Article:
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Posts Tagged ‘IRS’

01
Feb

IRS: Family Health Plan Cost $20K in 2016!

Written by dreilly. Posted in Blog, health care reform, PPACA, premium costs

A recently released IRS final regulation makes an assumption that the average cost for a family health insurance plan in 2016 under ObamaCare will be $20,000.  And that’s for the lowest plan benefit!   

Beginning in 2014, the individual mandate, upheld by the Supreme Court last summer, requires U.S. citizens to either carry qualified health coverage or pay a tax.  Qualified plans are established as metal options, with a bronze design offering the lowest benefit availability and platinum offering the highest.  Silver and gold fall incrementally in between. 

In an effort to help educate consumers about the potential for tax penalty under the law the regulation provides several situational examples.   Making the assumption “The annual national average bronze plan premium for a family of 5 is $20,000,” IRS goes on to explain how that same family of five (2 adults, 3 children) with household income of $120,000 would face an annual tax penalty of $2,400.  

For the uninsured, a new $20,000 health plan or a $2,400 tax….what’s a family to do? 

For those of us who are insured….The Kaiser Family Foundation showed family premiums topped $15,000 a year in 2011.  IRS now projects $5,000 more, or 25%, by 2016.  So what happened to the ObamaCare promise of  “a health care plan that would save the average family$2,500 on their premiums?”

30
Nov

IRS Changes HSA Eligibility

Written by dreilly. Posted in Blog, compliance, education

The IRS has changed the eligibility rules for health savings accounts (HSAs).  Effective January 1, 2013, the minimum health plan deductible rises from $1,200 per person to $1,250 per person, or for families from $2,400 to $2,500. 

This means that to continue contributing to an HSA you must have a health plan with a deductible at least equal to or above the new minimum.   Those who maintain a deductible below the new minimum will no longer be able to contribute to an HSA and will therefore lose the tax advantages associated with future savings.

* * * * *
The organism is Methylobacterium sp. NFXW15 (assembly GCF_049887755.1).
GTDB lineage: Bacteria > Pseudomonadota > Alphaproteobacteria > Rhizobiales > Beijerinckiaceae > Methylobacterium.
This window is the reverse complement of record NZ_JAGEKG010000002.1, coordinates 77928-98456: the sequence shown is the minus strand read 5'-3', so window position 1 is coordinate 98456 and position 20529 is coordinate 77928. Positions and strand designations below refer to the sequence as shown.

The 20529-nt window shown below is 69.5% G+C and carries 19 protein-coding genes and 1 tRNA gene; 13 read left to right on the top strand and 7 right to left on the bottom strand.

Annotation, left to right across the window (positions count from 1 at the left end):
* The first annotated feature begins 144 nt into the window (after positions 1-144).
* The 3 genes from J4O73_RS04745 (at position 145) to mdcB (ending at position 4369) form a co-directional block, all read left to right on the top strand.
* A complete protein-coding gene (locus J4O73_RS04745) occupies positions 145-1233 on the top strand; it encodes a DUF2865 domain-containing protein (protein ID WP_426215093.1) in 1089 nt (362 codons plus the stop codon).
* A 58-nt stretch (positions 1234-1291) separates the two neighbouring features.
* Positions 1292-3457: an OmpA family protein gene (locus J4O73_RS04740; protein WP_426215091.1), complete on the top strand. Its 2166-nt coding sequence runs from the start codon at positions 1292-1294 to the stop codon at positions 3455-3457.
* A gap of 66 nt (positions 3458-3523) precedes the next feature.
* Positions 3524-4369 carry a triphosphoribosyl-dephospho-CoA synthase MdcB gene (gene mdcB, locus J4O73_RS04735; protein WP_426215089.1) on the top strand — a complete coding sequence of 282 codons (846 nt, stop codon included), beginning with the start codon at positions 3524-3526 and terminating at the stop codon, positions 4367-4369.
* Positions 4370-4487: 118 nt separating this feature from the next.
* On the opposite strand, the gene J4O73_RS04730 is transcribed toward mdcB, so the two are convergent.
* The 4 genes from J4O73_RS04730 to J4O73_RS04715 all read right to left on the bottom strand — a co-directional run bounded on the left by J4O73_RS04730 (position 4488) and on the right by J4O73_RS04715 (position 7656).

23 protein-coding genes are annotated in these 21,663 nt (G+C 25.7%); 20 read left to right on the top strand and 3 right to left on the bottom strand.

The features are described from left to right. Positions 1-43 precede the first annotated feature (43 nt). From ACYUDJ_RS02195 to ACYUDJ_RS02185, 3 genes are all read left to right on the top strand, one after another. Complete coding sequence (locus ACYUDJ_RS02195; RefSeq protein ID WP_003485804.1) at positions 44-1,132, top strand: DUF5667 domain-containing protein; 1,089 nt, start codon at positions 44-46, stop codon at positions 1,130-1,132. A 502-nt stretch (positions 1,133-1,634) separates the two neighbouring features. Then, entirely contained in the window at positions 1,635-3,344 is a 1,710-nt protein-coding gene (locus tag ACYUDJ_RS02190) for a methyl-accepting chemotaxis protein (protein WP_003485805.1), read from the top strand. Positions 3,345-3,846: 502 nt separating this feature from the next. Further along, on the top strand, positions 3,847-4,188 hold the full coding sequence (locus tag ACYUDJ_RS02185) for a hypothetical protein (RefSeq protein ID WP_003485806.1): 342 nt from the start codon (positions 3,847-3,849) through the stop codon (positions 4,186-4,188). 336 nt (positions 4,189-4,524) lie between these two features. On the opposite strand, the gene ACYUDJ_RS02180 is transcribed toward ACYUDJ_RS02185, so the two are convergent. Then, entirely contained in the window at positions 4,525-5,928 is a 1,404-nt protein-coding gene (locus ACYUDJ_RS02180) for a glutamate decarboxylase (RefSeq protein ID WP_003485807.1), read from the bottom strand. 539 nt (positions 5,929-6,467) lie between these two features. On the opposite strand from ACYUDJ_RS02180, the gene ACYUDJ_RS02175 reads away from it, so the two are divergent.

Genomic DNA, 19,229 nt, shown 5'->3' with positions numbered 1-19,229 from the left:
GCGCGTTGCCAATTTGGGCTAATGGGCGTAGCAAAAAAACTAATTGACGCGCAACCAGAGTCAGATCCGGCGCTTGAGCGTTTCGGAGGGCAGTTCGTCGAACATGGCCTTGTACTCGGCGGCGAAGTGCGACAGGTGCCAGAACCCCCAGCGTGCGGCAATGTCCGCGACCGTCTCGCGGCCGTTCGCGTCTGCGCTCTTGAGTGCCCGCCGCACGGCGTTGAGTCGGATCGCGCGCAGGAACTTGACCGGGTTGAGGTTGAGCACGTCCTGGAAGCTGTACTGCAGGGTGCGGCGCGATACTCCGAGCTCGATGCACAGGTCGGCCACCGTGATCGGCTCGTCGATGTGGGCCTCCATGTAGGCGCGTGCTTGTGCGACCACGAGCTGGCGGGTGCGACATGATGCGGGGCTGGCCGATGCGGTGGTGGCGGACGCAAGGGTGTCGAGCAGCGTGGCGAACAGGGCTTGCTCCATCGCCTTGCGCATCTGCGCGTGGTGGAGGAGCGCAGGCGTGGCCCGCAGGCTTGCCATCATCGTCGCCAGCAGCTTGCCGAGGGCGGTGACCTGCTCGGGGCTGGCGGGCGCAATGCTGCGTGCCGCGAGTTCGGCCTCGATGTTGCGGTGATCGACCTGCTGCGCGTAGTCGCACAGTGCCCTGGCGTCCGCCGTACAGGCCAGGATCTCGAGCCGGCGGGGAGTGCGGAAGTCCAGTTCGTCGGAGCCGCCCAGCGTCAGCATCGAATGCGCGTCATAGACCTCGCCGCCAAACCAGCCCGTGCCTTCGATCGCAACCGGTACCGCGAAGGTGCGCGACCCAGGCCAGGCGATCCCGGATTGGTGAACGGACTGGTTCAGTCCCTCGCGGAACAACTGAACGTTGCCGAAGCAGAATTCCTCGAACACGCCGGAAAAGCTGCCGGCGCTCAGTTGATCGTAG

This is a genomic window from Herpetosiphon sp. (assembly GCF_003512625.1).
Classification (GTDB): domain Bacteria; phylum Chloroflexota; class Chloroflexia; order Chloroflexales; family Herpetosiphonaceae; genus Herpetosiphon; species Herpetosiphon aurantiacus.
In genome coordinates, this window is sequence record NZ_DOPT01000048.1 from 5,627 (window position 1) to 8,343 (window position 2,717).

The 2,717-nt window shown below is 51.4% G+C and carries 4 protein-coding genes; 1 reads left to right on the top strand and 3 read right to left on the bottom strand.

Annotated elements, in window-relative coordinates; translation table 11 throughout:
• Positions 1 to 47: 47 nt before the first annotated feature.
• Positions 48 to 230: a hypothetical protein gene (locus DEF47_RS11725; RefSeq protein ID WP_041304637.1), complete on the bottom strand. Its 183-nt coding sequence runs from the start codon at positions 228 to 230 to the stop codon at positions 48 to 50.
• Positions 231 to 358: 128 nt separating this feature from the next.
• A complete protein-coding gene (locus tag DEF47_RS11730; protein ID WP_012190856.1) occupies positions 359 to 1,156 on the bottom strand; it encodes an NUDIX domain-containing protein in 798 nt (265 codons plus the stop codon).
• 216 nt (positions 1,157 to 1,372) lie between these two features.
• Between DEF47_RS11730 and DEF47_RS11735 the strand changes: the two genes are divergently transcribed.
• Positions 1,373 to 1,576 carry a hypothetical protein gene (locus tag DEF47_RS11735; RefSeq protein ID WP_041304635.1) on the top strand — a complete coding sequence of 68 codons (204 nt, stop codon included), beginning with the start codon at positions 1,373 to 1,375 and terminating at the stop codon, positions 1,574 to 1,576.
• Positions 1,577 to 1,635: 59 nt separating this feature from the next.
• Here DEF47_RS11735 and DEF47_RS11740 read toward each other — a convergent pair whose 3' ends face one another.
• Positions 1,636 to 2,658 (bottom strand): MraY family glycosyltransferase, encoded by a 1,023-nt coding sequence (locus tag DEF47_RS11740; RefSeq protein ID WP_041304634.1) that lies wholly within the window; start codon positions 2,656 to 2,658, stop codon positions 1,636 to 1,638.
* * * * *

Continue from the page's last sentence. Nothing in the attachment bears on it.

Health plans have been notifying plan participants for several months of this pending change.   A variety of notices have been released from a variety of insurance carriers and administrative vendors, much to the confusion of plan participants.  Here are three important clarifications for HSA participants to know.

1)      As an HSA holder you do not lose the value of your account regardless as to whether you change your health plan deductible.  Your HSA balance is separate from your insurance plan and remains yours to save or spend as you wish on future medical expenses.  Remember, you own and control your own savings account. 

2)      The higher deductible requirement applies to new plans or plans that renew on or after January 1, 2013.  It also applies to plans that have deductibles that start over on the calendar year beginning January 1st.  If your deductible starts over on January 1st, then you must select a health plan with a deductible equal to, or higher than, $1,250.  If you do not, then you may no longer contribute to your HSA.  Once again, your balance remains your to save or spend down.

3)      Many participants have plans with deductibles that do not start over on january 1st.  Instead the deductible may start over at a later date in 2013.  For example, consider an employer plan that began on July 1, 2012 that runs through June 30, 2013.  Even with a lower$1,200 deductible, participants in this plan could continue to fund an HSA past the January 1, 2013 date through the end of the plan year up to May 31st.  A mid-year plan need not immediately increase the deductible on January 1st for participants to maintain HSA eligibility through the end of the plan year.   However, in order to maintain the ability to contribute to an HSA after the end of the current plan year, the plan would have to increase the deductible to meet the new minimum requirements.

Also of note, in addition to the deductible changes, the IRS has increased the maximum HSA contributions for calendar year 2013.  Beginning January 1st, eligible single HSA holders may contribute a maximum of $3,250 per year.  This is an increase from $3,100 in 2012.  For families the maximum contribution increases from $6,250 to $6,450.  Those who are over the age of 55 may contribute an additional $1,000.

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Atlantic Cycle & Power

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Reilly Benefits, Inc. works with employers in a wide variety of industries. This allows us to understand the uniqueness of specific benchmarks within certain industries and among different market sizes.

Our ability to help employers compare and contrast a benefit plan to these benchmarks provides our clients an advantage in the ultimate goal to attract and retain quality employees.

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